U.S. v. Belfast: Eleventh Circuit Court of Appeals Holds That § 924(c) May Apply to Crimes of Violence Committed Outside United States Territory
Last month, the Eleventh Circuit Court of Appeals held that 18 U.S.C. § 924(c), which makes it a federal crime to use or possess a firearm in connection with a crime of violence, can apply to crimes of violence committed outside the United States. In U.S. v. Belfast, the first case prosecuting an individual under 18 U.S.C. § 2340A (the Torture Act,) the Court upheld a § 924(c) conviction where the American citizen defendant tortured people in Liberia.
The defendant, a man of many names whom the court referred to as Emmanuel, is the American born-and-raised son of Charles Taylor, a former president of Liberia who is currently on trial for crimes against humanity in the Special Court for Sierra Leone. President Taylor put Emmanuel in charge of the “Anti-Terrorism Unit,” which was known in Liberia as the “Demon Forces.” In that role, Emmanuel tortured many individuals between 1999 and 2002. Twelve pages of the Court’s 87-page opinion recount horrifying details of that torture.
The Court justified the application of § 924(c) to crimes of violence committed extraterritorially by arguing that the plain language of § 924(c) provides for its application to any crimes that “may be prosecuted in a court of the United States.” Because the Torture Act, which applies extraterritorially, may be prosecuted in federal courts, the Court reasoned, “a § 924(c) charge can arise out of extraterritorial conduct that is found to be in violation of the Torture Act.”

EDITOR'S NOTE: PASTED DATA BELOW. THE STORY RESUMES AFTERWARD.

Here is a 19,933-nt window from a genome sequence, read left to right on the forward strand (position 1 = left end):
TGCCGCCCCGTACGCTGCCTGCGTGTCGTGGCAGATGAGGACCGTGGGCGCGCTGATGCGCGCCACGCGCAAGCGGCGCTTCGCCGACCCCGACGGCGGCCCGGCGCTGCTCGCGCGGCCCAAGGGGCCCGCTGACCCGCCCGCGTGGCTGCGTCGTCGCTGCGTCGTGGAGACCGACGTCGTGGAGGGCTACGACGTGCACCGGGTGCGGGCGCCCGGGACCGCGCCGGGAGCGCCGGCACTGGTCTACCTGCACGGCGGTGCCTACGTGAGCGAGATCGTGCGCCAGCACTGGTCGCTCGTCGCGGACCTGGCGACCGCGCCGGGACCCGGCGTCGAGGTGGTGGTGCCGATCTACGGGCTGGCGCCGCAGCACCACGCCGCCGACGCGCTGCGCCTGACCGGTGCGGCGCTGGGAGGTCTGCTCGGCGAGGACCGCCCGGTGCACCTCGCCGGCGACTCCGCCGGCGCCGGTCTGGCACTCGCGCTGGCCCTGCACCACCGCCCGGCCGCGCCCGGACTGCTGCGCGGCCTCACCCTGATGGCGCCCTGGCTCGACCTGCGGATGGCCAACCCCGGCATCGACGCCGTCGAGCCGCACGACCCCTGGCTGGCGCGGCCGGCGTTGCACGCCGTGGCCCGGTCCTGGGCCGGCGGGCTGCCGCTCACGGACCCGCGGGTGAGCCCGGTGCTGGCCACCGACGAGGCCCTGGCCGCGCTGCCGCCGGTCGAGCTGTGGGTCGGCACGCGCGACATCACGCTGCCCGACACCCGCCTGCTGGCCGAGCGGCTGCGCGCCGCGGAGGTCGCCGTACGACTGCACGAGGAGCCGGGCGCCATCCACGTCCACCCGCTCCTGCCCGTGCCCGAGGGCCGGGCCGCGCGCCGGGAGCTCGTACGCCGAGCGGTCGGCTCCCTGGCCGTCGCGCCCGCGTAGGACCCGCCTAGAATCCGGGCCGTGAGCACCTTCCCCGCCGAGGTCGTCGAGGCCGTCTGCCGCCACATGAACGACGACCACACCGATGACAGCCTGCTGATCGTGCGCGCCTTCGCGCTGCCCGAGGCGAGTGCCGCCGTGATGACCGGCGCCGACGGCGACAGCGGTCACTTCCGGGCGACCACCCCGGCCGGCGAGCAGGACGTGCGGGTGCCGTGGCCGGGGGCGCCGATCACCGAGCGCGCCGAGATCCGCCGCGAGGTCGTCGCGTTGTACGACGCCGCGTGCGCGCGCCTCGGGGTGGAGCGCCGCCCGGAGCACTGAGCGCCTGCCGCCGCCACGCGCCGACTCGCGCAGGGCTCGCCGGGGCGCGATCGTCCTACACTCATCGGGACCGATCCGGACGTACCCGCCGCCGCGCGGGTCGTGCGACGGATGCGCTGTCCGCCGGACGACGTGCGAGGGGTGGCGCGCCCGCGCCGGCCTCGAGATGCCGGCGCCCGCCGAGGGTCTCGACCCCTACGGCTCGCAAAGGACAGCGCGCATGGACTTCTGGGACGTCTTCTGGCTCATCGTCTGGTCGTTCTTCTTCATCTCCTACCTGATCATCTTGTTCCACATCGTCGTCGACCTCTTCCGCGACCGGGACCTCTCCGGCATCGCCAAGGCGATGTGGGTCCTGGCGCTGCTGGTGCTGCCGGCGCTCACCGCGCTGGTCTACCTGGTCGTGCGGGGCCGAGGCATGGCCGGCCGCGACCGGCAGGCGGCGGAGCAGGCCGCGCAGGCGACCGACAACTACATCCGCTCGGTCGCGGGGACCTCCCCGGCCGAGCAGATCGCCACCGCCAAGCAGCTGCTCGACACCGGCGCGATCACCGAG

In so holding, the Court glossed over the general presumption that statutes apply only domestically, with extraterritorial effect only where congressional intent is clear. Without citing any case law approving the application of § 924(c) to conduct outside the Unites States, the Court distinguished U.S. v. Small, a Supreme Court case holding that the word “any” in a different federal criminal statute could not overcome that Congress normally legislates with only domestic concerns in mind.
We believe this case would be a good candidate for the Supreme Court to grant certiorari if Emmanuel appeals this decision. If that happens, we will provide an update on the case.
The full opinion in U.S. v. Belfast is available here.